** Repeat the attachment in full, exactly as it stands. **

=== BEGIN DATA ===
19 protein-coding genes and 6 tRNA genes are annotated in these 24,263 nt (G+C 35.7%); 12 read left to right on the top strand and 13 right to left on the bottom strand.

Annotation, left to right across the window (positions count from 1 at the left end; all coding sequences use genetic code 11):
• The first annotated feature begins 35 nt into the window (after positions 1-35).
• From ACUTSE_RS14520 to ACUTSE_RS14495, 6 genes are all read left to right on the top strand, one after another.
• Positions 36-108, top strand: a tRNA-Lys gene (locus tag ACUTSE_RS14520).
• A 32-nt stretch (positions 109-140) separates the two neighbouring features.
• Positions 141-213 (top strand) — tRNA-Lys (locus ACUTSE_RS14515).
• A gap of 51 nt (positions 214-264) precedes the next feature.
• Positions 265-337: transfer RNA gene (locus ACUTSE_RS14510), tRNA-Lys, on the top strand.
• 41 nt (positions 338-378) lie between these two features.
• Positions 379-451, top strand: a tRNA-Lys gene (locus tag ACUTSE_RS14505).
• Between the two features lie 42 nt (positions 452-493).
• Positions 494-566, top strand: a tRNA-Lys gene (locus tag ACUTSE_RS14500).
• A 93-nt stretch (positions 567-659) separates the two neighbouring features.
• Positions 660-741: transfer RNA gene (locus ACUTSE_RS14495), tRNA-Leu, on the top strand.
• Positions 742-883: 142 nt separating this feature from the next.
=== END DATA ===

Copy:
19 protein-coding genes and 6 tRNA genes are annotated in these 24,263 nt (G+C 35.7%); 12 read left to right on the top strand and 13 right to left on the bottom strand.

Annotation, left to right across the window (positions count from 1 at the left end; all coding sequences use genetic code 11):
• The first annotated feature begins 35 nt into the window (after positions 1-35).
• From ACUTSE_RS14520 to ACUTSE_RS14495, 6 genes are all read left to right on the top strand, one after another.
• Positions 36-108, top strand: a tRNA-Lys gene (locus tag ACUTSE_RS14520).
• A 32-nt stretch (positions 109-140) separates the two neighbouring features.
• Positions 141-213 (top strand) — tRNA-Lys (locus ACUTSE_RS14515).
• A gap of 51 nt (positions 214-264) precedes the next feature.
• Positions 265-337: transfer RNA gene (locus ACUTSE_RS14510), tRNA-Lys, on the top strand.
• 41 nt (positions 338-378) lie between these two features.
• Positions 379-451, top strand: a tRNA-Lys gene (locus tag ACUTSE_RS14505).
• Between the two features lie 42 nt (positions 452-493).
• Positions 494-566, top strand: a tRNA-Lys gene (locus tag ACUTSE_RS14500).
• A 93-nt stretch (positions 567-659) separates the two neighbouring features.
• Positions 660-741: transfer RNA gene (locus ACUTSE_RS14495), tRNA-Leu, on the top strand.
• Positions 742-883: 142 nt separating this feature from the next.